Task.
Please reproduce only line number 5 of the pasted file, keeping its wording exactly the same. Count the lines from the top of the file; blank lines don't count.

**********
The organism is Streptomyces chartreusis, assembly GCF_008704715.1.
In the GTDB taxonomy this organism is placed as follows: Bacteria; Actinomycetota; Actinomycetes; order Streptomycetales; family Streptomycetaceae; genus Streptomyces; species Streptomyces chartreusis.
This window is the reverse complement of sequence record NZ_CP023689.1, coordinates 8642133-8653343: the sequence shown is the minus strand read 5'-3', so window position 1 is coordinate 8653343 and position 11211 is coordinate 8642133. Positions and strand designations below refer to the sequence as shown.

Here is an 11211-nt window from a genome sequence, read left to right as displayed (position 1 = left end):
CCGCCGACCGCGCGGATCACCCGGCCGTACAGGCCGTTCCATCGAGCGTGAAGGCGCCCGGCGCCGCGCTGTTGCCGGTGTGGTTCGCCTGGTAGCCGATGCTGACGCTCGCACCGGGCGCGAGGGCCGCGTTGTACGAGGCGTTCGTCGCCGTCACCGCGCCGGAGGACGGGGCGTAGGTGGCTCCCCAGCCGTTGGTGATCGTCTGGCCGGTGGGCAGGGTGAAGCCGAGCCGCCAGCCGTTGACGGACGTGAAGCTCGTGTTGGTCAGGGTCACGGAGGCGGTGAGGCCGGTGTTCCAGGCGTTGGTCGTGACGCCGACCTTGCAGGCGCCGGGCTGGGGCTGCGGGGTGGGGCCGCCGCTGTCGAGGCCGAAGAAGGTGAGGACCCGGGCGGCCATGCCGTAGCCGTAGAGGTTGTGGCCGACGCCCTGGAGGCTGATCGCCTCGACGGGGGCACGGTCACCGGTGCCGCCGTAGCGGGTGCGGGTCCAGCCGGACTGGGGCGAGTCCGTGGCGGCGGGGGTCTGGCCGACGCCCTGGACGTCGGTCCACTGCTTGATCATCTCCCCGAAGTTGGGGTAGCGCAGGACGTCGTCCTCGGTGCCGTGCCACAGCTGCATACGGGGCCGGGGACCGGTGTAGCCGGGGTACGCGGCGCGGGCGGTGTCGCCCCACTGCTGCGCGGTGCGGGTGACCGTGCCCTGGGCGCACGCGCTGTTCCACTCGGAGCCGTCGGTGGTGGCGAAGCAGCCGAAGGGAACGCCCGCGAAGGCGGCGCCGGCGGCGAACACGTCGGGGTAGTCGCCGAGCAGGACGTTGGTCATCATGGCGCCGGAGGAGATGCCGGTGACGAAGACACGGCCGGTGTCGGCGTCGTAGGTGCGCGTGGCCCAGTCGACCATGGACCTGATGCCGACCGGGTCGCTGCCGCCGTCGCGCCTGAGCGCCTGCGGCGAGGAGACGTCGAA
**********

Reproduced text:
CCGCCGACCGCGCGGATCACCCGGCCGTACAGGCCGTTCCATCGAGCGTGAAGGCGCCCGGCGCCGCGCTGTTGCCGGTGTGGTTCGCCTGGTAGCCGATGCTGACGCTCGCACCGGGCGCGAGGGCCGCGTTGTACGAGGCGTTCGTCGCCGTCACCGCGCCGGAGGACGGGGCGTAGGTGGCTCCCCAGCCGTTGGTGATCGTCTGGCCGGTGGGCAGGGTGAAGCCGAGCCGCCAGCCGTTGACGGACGTGAAGCTCGTGTTGGTCAGGGTCACGGAGGCGGTGAGGCCGGTGTTCCAGGCGTTGGTCGTGACGCCGACCTTGCAGGCGCCGGGCTGGGGCTGCGGGGTGGGGCCGCCGCTGTCGAGGCCGAAGAAGGTGAGGACCCGGGCGGCCATGCCGTAGCCGTAGAGGTTGTGGCCGACGCCCTGGAGGCTGATCGCCTCGACGGGGGCACGGTCACCGGTGCCGCCGTAGCGGGTGCGGGTCCAGCCGGACTGGGGCGAGTCCGTGGCGGCGGGGGTCTGGCCGACGCCCTGGACGTCGGTCCACTGCTTGATCATCTCCCCGAAGTTGGGGTAGCGCAGGACGTCGTCCTCGGTGCCGTGCCACAGCTGCATACGGGGCCGGGGACCGGTGTAGCCGGGGTACGCGGCGCGGGCGGTGTCGCCCCACTGCTGCGCGGTGCGGGTGACCGTGCCCTGGGCGCACGCGCTGTTCCACTCGGAGCCGTCGGTGGTGGCGAAGCAGCCGAAGGGAACGCCCGCGAAGGCGGCGCCGGCGGCGAACACGTCGGGGTAGTCGCCGAGCAGGACGTTGGTCATCATGGCGCCGGAGGAGATGCCGGTGACGAAGACACGGCCGGTGTCGGCGTCGTAGGTGCGCGTGGCCCAGTCGACCATGGACCTGATGCCGACCGGGTCGCTGCCGCCGTCGCGCCTGAGCGCCTGCGGCGAGGAGACGTCGAA